Sunday, December 15, 2019

Book Review: 'The Life You Can Save: How to Do Your Part to End World Poverty: 10th Anniversary Edition' by Peter Singer

The Life You Can Save by Peter Singer

‘We must act’ - assessing the facts and ethical arguments about poverty

Australian author Peter Singer earned his degrees from the University of Melbourne and University of Oxford, has been an educator in England, the United States, and Australia, and serves as Professor of Bioethics at Princeton University and Professor Laureate at University of Melbourne. The initial edition of this book –THE LIFE YOU CAN SAVE – was published in 2009 and served as the impetus to his founding of the non-profit organization of the same name. His many important books address social needs for change, ethics, animal liberation, and significant philosophical issues. 

In this compelling book Peter Singer addresses the global crisis of poverty, and a more timely source of information would be difficult to discover. The grievous and increasingly obvious problem of the homeless forced to live on the streets or in meager tents in the outskirts of neighborhoods is all too apparent as we walk through cities, drive along highways, watch social media and television, and read newspapers - not to mention the tragic conditions of immigrants who cross borders searching for a better life and find sufferable living conditions instead. But as Peter writes, it is not enough to simply be aware and feel compassionate about these conditions and situations: there is something each of us can do to ameliorate the problem. 

The tenor of the message of this exceptional book is set in the Preface, and perhaps sharing a portion of that will encourage reading Peter’s guide – ‘When he saw the man fall onto the subway tracks, Wesley Autry didn’t hesitate. With the lights of the oncoming train visible, Autry, a construction worker, jumped down to the tracks and pushed the man down into a drainage ditch between the rails, covering him with his own body. The train passed over them, leaving a trail of grease on Autry’s cap. Autry, later invited to the State of the Union Address and praised by the president for his bravery, downplayed his actions: “I don’t feel like I did something spectacular. I just saw someone who needed help. I did what I felt was right.” That is the manner in which Peter shares his philosophy – commonsense approaches to changing a global problem.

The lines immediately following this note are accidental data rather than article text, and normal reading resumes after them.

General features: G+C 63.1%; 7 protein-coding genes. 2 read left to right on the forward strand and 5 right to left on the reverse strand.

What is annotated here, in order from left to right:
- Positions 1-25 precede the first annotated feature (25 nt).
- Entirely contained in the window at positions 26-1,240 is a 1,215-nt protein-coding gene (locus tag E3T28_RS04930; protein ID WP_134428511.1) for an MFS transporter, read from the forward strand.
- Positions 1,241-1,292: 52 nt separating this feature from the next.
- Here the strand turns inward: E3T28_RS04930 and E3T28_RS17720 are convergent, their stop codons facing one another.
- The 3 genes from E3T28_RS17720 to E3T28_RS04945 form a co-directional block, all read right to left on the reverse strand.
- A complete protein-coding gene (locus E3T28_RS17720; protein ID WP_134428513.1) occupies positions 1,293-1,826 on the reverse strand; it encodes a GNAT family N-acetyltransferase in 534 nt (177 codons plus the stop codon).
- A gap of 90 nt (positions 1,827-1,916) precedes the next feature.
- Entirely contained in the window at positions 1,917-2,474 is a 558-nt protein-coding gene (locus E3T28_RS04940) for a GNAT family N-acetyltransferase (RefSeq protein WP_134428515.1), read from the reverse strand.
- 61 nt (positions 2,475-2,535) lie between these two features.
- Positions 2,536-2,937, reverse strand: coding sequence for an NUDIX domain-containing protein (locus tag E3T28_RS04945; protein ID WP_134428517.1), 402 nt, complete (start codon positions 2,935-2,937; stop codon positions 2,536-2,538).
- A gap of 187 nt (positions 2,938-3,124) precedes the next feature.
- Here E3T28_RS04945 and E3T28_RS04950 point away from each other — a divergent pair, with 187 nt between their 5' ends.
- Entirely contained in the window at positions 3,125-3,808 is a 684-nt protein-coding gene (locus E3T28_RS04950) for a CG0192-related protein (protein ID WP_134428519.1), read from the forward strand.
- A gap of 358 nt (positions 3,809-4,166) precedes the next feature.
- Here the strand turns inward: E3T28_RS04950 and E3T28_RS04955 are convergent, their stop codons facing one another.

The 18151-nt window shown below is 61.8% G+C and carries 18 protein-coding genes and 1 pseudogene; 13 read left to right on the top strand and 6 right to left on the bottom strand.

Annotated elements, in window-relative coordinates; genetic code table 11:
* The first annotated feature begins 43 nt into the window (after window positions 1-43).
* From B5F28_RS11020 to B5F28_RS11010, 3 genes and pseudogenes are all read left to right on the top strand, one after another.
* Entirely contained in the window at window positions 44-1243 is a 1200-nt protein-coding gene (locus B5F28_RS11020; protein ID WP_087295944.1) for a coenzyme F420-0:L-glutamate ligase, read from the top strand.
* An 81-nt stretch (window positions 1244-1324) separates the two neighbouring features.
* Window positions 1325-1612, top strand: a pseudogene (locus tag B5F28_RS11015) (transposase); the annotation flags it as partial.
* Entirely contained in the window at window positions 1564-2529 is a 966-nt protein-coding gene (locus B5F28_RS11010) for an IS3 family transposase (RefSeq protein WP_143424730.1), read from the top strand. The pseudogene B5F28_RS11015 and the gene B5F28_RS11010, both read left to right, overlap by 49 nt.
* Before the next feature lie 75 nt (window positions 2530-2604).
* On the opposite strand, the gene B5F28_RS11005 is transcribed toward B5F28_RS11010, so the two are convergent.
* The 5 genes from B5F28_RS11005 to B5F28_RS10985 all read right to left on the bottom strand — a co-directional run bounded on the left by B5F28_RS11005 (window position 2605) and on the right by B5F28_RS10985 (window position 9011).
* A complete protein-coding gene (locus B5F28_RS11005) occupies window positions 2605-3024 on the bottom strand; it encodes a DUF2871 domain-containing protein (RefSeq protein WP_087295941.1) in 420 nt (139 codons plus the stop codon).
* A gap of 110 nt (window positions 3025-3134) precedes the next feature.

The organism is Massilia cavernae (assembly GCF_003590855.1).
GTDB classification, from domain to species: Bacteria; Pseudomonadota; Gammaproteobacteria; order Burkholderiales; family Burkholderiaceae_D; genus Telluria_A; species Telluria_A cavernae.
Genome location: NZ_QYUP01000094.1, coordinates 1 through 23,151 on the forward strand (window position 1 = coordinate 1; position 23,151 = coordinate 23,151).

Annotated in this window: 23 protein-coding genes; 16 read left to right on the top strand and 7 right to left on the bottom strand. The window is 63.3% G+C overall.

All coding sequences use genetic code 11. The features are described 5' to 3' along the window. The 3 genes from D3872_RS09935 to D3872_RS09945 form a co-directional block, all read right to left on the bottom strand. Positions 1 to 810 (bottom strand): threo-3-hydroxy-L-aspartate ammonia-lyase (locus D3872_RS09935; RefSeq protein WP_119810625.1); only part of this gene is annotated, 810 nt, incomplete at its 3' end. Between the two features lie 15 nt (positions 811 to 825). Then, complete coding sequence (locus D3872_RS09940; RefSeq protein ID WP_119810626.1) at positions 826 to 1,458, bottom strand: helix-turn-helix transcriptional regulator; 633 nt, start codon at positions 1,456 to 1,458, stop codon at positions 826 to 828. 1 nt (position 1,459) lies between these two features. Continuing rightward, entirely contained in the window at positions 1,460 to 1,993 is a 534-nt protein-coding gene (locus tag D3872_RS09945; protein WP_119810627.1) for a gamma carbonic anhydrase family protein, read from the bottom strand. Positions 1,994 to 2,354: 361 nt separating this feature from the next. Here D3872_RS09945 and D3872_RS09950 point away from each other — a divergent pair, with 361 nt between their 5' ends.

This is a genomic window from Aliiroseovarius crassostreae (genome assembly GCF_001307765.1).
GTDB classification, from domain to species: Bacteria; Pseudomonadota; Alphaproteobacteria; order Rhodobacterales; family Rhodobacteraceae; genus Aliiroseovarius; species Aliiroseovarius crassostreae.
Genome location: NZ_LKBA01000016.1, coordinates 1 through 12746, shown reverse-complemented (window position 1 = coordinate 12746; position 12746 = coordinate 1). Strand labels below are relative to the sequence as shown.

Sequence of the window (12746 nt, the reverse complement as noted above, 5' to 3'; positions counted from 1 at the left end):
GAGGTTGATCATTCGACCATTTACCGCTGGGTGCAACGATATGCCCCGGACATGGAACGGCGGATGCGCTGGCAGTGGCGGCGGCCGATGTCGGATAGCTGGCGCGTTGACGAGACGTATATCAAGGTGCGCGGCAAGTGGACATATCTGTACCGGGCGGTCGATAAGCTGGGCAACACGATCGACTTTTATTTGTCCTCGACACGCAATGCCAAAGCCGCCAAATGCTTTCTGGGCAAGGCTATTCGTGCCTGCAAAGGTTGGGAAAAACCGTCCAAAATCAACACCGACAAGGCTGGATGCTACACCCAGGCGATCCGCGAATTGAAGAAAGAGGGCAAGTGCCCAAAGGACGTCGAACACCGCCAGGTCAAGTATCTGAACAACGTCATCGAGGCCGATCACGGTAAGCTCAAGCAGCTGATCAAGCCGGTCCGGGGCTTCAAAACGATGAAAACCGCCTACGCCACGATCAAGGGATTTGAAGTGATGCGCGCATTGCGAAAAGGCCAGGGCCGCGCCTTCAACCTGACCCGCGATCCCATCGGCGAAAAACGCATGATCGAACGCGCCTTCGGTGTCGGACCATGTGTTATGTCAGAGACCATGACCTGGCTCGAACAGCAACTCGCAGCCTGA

His goals – to challenge us to think about our obligations to those trapped in extreme poverty, and to convince us to give more of our income to help the poor. The case studies and examples he submits are warmly shared with compassion and with a stern insistence that each of us, no matter our financial situation from billionaires to working class, can contribute money to help eradicate poverty – even small amounts (i.e. 1% of our income!) make a difference. He also suggests reputable charities worthy of contributions. Sage ethical advice from one of our most important philosophers of the day. Very Highly Recommended for all readers.

Editor's note: This book, in audio and written form, is available for free at Its review has been published with the permission of Grady Harp. Like what you read? Subscribe to the SFRB's free daily email notice so you can be up-to-date on our latest articles. Scroll up this page to the sign-up field on your right.